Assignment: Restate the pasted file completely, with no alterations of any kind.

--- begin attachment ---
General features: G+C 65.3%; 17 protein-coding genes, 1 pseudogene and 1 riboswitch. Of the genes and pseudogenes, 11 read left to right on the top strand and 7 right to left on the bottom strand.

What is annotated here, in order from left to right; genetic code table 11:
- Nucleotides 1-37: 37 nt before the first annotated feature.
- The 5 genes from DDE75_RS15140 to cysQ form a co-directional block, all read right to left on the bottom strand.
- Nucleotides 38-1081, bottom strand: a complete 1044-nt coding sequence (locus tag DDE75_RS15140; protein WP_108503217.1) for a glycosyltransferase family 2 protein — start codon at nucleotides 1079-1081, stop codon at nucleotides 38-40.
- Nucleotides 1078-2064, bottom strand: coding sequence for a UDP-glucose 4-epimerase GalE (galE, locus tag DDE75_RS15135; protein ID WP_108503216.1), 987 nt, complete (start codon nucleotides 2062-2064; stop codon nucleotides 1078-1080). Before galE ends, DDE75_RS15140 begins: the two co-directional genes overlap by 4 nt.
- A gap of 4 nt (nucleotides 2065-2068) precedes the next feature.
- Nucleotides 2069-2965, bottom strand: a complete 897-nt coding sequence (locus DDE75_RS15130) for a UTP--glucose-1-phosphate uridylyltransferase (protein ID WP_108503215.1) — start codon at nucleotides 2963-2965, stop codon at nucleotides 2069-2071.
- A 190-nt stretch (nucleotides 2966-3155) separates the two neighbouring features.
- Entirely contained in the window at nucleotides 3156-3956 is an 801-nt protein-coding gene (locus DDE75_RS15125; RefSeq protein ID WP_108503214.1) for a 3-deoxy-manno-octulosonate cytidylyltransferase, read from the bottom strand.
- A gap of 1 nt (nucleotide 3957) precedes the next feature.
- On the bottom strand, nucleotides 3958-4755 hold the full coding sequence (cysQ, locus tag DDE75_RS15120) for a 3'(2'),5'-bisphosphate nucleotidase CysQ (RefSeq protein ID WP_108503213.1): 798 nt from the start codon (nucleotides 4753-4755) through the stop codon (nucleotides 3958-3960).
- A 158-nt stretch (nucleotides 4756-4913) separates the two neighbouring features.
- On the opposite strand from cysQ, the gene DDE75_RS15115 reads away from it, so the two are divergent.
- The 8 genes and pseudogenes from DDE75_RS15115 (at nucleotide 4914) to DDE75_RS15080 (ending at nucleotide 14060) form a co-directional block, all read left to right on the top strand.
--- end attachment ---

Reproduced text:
General features: G+C 65.3%; 17 protein-coding genes, 1 pseudogene and 1 riboswitch. Of the genes and pseudogenes, 11 read left to right on the top strand and 7 right to left on the bottom strand.

What is annotated here, in order from left to right; genetic code table 11:
- Nucleotides 1-37: 37 nt before the first annotated feature.
- The 5 genes from DDE75_RS15140 to cysQ form a co-directional block, all read right to left on the bottom strand.
- Nucleotides 38-1081, bottom strand: a complete 1044-nt coding sequence (locus tag DDE75_RS15140; protein WP_108503217.1) for a glycosyltransferase family 2 protein — start codon at nucleotides 1079-1081, stop codon at nucleotides 38-40.
- Nucleotides 1078-2064, bottom strand: coding sequence for a UDP-glucose 4-epimerase GalE (galE, locus tag DDE75_RS15135; protein ID WP_108503216.1), 987 nt, complete (start codon nucleotides 2062-2064; stop codon nucleotides 1078-1080). Before galE ends, DDE75_RS15140 begins: the two co-directional genes overlap by 4 nt.
- A gap of 4 nt (nucleotides 2065-2068) precedes the next feature.
- Nucleotides 2069-2965, bottom strand: a complete 897-nt coding sequence (locus DDE75_RS15130) for a UTP--glucose-1-phosphate uridylyltransferase (protein ID WP_108503215.1) — start codon at nucleotides 2963-2965, stop codon at nucleotides 2069-2071.
- A 190-nt stretch (nucleotides 2966-3155) separates the two neighbouring features.
- Entirely contained in the window at nucleotides 3156-3956 is an 801-nt protein-coding gene (locus DDE75_RS15125; RefSeq protein ID WP_108503214.1) for a 3-deoxy-manno-octulosonate cytidylyltransferase, read from the bottom strand.
- A gap of 1 nt (nucleotide 3957) precedes the next feature.
- On the bottom strand, nucleotides 3958-4755 hold the full coding sequence (cysQ, locus tag DDE75_RS15120) for a 3'(2'),5'-bisphosphate nucleotidase CysQ (RefSeq protein ID WP_108503213.1): 798 nt from the start codon (nucleotides 4753-4755) through the stop codon (nucleotides 3958-3960).
- A 158-nt stretch (nucleotides 4756-4913) separates the two neighbouring features.
- On the opposite strand from cysQ, the gene DDE75_RS15115 reads away from it, so the two are divergent.
- The 8 genes and pseudogenes from DDE75_RS15115 (at nucleotide 4914) to DDE75_RS15080 (ending at nucleotide 14060) form a co-directional block, all read left to right on the top strand.